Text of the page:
Cryogenic carbon capture (CCC): Innovation and potential applications
Alzahrani, Abdualhadi Ahmed M, Environmental Sciences - Graduate School of Arts and Sciences, University of Virginia
Macko, Stephen, University of Virginia
Grise, Kevin, University of Virginia
Alrehaili, Omar, Civil Engineering Department, King Saud University
Our constant drive for economic growth is responsible for the degradation of the environment, poor air quality, and accelerated climate change. To mitigate carbon dioxide emissions from industrial emitters, one potential method is to use carbon capture and storage (CCS). Cryogenic carbon capture (CCC), one of the most promising CO2 separation technologies, achieves high rates of CO2 recovery and purity. This thesis discusses the various CCC methods that are currently under development, their advantages, and the obstacles that prevent their commercialization. The research evaluates the current state of technology, proposes recommendations for CCC deployment, acknowledges rival technologies, and concludes by outlining potential future directions for the CCC system.
A promising technology for lowering greenhouse gas emissions from industrial processes is cryogenic carbon capture. Using cryogenic temperatures, which are typically below -100°C, CO2 is captured from industrial gas streams using this process. The CO2 is then compressed and purified in preparation for use or storage. Compared to conventional solvent-based carbon capture, cryogenic carbon capture has several benefits, including greater efficiency and less energy usage. Additionally, cryogenic carbon capture has the potential to capture CO2 from flue gas streams that have high impurity concentrations and are challenging to capture with other technologies. Before it can be widely used, however, cryogenic carbon capture's high capital costs and technical difficulties must be overcome. Cryogenic carbon capture is a technology with a lot of potential for lowering greenhouse gas emissions and reducing the effects of climate change.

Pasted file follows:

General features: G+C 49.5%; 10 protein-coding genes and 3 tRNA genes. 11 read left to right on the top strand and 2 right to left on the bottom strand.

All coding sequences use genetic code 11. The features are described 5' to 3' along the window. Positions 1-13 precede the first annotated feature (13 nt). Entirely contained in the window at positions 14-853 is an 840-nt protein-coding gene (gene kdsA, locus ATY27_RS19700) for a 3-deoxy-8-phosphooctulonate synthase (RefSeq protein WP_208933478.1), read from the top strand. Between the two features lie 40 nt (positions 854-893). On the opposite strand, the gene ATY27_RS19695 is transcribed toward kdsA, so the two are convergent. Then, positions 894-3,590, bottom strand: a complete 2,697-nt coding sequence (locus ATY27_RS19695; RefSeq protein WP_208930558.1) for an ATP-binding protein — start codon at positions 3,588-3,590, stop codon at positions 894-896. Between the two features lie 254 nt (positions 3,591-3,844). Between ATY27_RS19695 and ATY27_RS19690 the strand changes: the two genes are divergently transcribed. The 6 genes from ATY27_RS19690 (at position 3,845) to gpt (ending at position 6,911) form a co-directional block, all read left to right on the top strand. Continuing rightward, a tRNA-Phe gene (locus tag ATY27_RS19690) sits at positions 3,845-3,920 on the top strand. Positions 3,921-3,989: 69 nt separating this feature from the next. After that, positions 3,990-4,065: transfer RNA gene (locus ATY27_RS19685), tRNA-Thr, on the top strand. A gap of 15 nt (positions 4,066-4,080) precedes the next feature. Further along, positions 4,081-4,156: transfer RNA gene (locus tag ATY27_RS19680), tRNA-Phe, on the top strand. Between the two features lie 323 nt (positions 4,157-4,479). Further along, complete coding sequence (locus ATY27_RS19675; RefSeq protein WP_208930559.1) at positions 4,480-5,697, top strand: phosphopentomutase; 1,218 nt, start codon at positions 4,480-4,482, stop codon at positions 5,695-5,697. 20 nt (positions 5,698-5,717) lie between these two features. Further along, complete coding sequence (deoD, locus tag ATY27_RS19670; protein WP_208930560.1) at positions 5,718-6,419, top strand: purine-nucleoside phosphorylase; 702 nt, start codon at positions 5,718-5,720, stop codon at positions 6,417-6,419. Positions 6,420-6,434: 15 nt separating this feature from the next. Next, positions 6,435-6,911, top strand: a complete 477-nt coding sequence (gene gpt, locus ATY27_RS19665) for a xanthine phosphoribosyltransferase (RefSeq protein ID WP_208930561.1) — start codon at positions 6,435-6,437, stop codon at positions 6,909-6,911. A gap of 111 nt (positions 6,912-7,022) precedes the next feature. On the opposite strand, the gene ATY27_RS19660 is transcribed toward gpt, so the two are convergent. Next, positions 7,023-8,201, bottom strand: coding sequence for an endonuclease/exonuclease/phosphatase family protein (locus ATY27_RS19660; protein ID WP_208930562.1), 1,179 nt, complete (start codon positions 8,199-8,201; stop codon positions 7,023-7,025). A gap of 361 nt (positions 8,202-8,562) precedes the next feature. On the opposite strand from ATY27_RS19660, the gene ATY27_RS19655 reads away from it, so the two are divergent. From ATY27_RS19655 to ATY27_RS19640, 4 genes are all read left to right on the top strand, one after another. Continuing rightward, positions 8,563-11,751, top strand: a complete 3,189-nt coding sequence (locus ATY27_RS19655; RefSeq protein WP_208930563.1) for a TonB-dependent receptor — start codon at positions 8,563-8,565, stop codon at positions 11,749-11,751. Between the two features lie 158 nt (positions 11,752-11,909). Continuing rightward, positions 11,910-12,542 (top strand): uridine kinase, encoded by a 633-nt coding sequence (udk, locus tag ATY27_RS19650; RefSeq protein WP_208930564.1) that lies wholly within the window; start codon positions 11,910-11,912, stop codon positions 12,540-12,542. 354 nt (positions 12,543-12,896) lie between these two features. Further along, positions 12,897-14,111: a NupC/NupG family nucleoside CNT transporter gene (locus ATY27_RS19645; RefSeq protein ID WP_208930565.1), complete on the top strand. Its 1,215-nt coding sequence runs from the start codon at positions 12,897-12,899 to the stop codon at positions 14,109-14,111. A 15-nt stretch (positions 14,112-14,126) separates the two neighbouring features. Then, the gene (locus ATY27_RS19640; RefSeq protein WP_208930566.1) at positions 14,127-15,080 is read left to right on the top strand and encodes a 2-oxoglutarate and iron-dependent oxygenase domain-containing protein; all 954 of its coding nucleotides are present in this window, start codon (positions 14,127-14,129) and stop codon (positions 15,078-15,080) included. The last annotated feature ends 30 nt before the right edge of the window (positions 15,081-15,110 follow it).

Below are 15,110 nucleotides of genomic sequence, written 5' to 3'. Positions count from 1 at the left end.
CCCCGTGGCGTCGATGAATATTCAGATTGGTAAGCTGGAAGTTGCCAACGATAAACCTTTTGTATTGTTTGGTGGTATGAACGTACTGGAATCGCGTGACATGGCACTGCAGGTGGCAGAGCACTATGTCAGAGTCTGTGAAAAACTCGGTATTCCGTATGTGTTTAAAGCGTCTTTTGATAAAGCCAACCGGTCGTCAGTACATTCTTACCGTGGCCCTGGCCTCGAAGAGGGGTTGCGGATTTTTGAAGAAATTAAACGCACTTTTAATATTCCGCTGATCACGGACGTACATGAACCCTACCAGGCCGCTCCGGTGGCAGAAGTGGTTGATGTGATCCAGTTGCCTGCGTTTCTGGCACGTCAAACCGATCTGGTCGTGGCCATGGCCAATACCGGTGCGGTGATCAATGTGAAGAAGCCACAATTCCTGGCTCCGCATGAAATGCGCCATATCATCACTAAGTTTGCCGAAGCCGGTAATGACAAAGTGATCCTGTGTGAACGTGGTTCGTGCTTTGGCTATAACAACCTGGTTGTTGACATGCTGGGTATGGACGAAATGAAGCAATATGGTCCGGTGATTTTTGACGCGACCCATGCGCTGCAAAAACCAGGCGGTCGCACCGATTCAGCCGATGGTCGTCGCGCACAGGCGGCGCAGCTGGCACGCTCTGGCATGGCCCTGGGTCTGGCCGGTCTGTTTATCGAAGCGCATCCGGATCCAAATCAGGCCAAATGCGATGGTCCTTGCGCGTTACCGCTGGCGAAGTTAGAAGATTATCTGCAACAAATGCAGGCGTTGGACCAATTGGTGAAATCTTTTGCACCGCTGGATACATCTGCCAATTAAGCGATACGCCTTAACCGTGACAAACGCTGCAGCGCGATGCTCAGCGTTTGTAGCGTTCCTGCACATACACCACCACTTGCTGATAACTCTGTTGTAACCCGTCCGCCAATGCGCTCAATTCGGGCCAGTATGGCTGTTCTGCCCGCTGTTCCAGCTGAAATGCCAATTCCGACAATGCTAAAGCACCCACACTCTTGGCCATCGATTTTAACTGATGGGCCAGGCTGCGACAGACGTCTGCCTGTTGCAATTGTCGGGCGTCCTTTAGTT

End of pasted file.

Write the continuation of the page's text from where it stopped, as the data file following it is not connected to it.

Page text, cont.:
Cryogenic carbon capture (CCC) is a potential method for removing CO2 after combustion. This approach is relatively new compared to established practices, but it has significant technological and economic advantages. Despite its benefits, CCC is not yet commercially available, so a model-based design approach can provide valuable insights. The paper will begin by explaining the CCC process, followed by an extensive literature review that emphasizes various techniques for component-level modeling. The most efficient modeling methods for each system component are thoroughly presented. The authors suggest using the least complex modeling methods that are still able to accurately model specific CCC process components after comparing their complexity and accuracy levels. Additionally, possible directions for CCC process modeling and simulation study are discussed.
Depending on the specific application, the effectiveness of the technology, and the facility size, the precise removal rate of carbon dioxide (CO2) in gigatons of carbon (GtC) can change. Cryogenic carbon capture is thought to potentially remove CO2 from the atmosphere on a global scale of 1-2 GtC (0.5-1 ppm) annually. This estimate is based on the power plants' and industrial facilities' projected and actual global emissions, as well as the possibility that a significant portion of these emissions could be captured using cryogenic carbon capture.
MA (Master of Arts)
Carbon Capture and Storage, Climate Change, Cryogenic Carbon Capture